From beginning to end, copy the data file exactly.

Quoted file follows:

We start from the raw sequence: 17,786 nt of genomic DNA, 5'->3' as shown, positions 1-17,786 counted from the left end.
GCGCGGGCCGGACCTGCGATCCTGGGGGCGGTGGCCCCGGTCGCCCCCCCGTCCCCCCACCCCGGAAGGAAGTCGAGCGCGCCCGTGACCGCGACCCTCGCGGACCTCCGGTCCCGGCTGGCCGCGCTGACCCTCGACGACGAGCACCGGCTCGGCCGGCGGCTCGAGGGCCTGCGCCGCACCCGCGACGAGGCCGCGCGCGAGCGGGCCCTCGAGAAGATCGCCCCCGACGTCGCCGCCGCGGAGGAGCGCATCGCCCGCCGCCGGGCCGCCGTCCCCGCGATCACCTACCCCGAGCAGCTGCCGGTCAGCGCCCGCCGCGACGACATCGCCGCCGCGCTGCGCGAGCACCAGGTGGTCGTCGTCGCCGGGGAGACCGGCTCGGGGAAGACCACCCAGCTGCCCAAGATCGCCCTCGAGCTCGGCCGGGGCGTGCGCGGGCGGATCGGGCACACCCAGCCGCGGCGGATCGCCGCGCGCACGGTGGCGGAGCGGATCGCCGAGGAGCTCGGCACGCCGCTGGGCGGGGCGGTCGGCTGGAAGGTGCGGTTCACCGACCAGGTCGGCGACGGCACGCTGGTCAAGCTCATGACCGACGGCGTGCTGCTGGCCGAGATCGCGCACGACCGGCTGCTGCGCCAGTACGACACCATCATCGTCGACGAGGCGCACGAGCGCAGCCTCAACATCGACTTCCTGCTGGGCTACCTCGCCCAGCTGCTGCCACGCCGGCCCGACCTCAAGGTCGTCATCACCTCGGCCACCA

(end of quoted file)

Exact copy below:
We start from the raw sequence: 17,786 nt of genomic DNA, 5'->3' as shown, positions 1-17,786 counted from the left end.
GCGCGGGCCGGACCTGCGATCCTGGGGGCGGTGGCCCCGGTCGCCCCCCCGTCCCCCCACCCCGGAAGGAAGTCGAGCGCGCCCGTGACCGCGACCCTCGCGGACCTCCGGTCCCGGCTGGCCGCGCTGACCCTCGACGACGAGCACCGGCTCGGCCGGCGGCTCGAGGGCCTGCGCCGCACCCGCGACGAGGCCGCGCGCGAGCGGGCCCTCGAGAAGATCGCCCCCGACGTCGCCGCCGCGGAGGAGCGCATCGCCCGCCGCCGGGCCGCCGTCCCCGCGATCACCTACCCCGAGCAGCTGCCGGTCAGCGCCCGCCGCGACGACATCGCCGCCGCGCTGCGCGAGCACCAGGTGGTCGTCGTCGCCGGGGAGACCGGCTCGGGGAAGACCACCCAGCTGCCCAAGATCGCCCTCGAGCTCGGCCGGGGCGTGCGCGGGCGGATCGGGCACACCCAGCCGCGGCGGATCGCCGCGCGCACGGTGGCGGAGCGGATCGCCGAGGAGCTCGGCACGCCGCTGGGCGGGGCGGTCGGCTGGAAGGTGCGGTTCACCGACCAGGTCGGCGACGGCACGCTGGTCAAGCTCATGACCGACGGCGTGCTGCTGGCCGAGATCGCGCACGACCGGCTGCTGCGCCAGTACGACACCATCATCGTCGACGAGGCGCACGAGCGCAGCCTCAACATCGACTTCCTGCTGGGCTACCTCGCCCAGCTGCTGCCACGCCGGCCCGACCTCAAGGTCGTCATCACCTCGGCCACCA